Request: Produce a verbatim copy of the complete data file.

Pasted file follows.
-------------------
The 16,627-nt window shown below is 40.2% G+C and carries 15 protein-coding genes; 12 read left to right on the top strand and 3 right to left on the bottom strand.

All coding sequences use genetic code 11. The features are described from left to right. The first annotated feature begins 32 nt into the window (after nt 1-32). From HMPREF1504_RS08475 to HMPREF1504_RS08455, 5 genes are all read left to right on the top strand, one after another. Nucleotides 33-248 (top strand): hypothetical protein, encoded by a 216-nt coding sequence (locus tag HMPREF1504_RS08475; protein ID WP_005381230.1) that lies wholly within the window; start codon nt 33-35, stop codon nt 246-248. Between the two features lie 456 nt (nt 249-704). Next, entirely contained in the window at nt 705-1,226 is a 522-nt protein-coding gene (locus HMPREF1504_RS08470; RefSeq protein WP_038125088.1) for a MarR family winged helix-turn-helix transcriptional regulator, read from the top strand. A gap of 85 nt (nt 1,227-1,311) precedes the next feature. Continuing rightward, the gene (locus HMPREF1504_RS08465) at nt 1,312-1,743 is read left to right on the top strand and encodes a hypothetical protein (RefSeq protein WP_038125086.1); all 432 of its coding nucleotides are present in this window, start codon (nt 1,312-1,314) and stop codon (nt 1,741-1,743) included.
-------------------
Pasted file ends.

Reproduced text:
The 16,627-nt window shown below is 40.2% G+C and carries 15 protein-coding genes; 12 read left to right on the top strand and 3 right to left on the bottom strand.

All coding sequences use genetic code 11. The features are described from left to right. The first annotated feature begins 32 nt into the window (after nt 1-32). From HMPREF1504_RS08475 to HMPREF1504_RS08455, 5 genes are all read left to right on the top strand, one after another. Nucleotides 33-248 (top strand): hypothetical protein, encoded by a 216-nt coding sequence (locus tag HMPREF1504_RS08475; protein ID WP_005381230.1) that lies wholly within the window; start codon nt 33-35, stop codon nt 246-248. Between the two features lie 456 nt (nt 249-704). Next, entirely contained in the window at nt 705-1,226 is a 522-nt protein-coding gene (locus HMPREF1504_RS08470; RefSeq protein WP_038125088.1) for a MarR family winged helix-turn-helix transcriptional regulator, read from the top strand. A gap of 85 nt (nt 1,227-1,311) precedes the next feature. Continuing rightward, the gene (locus HMPREF1504_RS08465) at nt 1,312-1,743 is read left to right on the top strand and encodes a hypothetical protein (RefSeq protein WP_038125086.1); all 432 of its coding nucleotides are present in this window, start codon (nt 1,312-1,314) and stop codon (nt 1,741-1,743) included.